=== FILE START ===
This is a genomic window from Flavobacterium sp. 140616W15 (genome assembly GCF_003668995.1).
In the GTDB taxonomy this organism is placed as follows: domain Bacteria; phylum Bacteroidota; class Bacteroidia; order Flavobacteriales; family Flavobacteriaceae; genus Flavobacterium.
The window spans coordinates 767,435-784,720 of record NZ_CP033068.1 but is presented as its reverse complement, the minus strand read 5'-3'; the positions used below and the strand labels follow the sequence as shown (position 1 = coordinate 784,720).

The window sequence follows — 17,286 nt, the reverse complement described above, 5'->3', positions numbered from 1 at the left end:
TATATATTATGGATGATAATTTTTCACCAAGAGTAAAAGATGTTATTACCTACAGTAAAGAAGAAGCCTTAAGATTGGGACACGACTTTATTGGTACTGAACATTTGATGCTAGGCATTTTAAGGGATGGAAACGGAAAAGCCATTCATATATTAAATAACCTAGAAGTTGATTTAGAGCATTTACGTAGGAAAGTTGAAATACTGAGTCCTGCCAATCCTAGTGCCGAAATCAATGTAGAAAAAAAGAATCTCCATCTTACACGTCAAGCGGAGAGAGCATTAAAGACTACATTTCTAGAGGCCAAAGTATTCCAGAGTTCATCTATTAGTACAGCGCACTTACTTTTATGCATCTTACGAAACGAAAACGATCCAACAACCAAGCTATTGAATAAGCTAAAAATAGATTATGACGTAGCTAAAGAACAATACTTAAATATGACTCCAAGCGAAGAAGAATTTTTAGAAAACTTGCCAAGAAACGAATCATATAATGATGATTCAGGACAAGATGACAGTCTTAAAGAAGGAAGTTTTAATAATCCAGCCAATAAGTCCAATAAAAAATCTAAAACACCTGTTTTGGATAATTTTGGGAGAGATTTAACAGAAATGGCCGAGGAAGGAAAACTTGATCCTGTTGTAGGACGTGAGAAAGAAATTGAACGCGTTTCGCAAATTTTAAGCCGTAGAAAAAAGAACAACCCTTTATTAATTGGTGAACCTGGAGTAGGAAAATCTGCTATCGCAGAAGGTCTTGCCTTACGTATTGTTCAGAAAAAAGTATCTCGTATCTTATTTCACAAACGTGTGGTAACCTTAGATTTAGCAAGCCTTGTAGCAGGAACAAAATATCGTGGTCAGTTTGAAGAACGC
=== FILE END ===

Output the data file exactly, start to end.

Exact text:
This is a genomic window from Flavobacterium sp. 140616W15 (genome assembly GCF_003668995.1).
In the GTDB taxonomy this organism is placed as follows: domain Bacteria; phylum Bacteroidota; class Bacteroidia; order Flavobacteriales; family Flavobacteriaceae; genus Flavobacterium.
The window spans coordinates 767,435-784,720 of record NZ_CP033068.1 but is presented as its reverse complement, the minus strand read 5'-3'; the positions used below and the strand labels follow the sequence as shown (position 1 = coordinate 784,720).

The window sequence follows — 17,286 nt, the reverse complement described above, 5'->3', positions numbered from 1 at the left end:
TATATATTATGGATGATAATTTTTCACCAAGAGTAAAAGATGTTATTACCTACAGTAAAGAAGAAGCCTTAAGATTGGGACACGACTTTATTGGTACTGAACATTTGATGCTAGGCATTTTAAGGGATGGAAACGGAAAAGCCATTCATATATTAAATAACCTAGAAGTTGATTTAGAGCATTTACGTAGGAAAGTTGAAATACTGAGTCCTGCCAATCCTAGTGCCGAAATCAATGTAGAAAAAAAGAATCTCCATCTTACACGTCAAGCGGAGAGAGCATTAAAGACTACATTTCTAGAGGCCAAAGTATTCCAGAGTTCATCTATTAGTACAGCGCACTTACTTTTATGCATCTTACGAAACGAAAACGATCCAACAACCAAGCTATTGAATAAGCTAAAAATAGATTATGACGTAGCTAAAGAACAATACTTAAATATGACTCCAAGCGAAGAAGAATTTTTAGAAAACTTGCCAAGAAACGAATCATATAATGATGATTCAGGACAAGATGACAGTCTTAAAGAAGGAAGTTTTAATAATCCAGCCAATAAGTCCAATAAAAAATCTAAAACACCTGTTTTGGATAATTTTGGGAGAGATTTAACAGAAATGGCCGAGGAAGGAAAACTTGATCCTGTTGTAGGACGTGAGAAAGAAATTGAACGCGTTTCGCAAATTTTAAGCCGTAGAAAAAAGAACAACCCTTTATTAATTGGTGAACCTGGAGTAGGAAAATCTGCTATCGCAGAAGGTCTTGCCTTACGTATTGTTCAGAAAAAAGTATCTCGTATCTTATTTCACAAACGTGTGGTAACCTTAGATTTAGCAAGCCTTGTAGCAGGAACAAAATATCGTGGTCAGTTTGAAGAACGC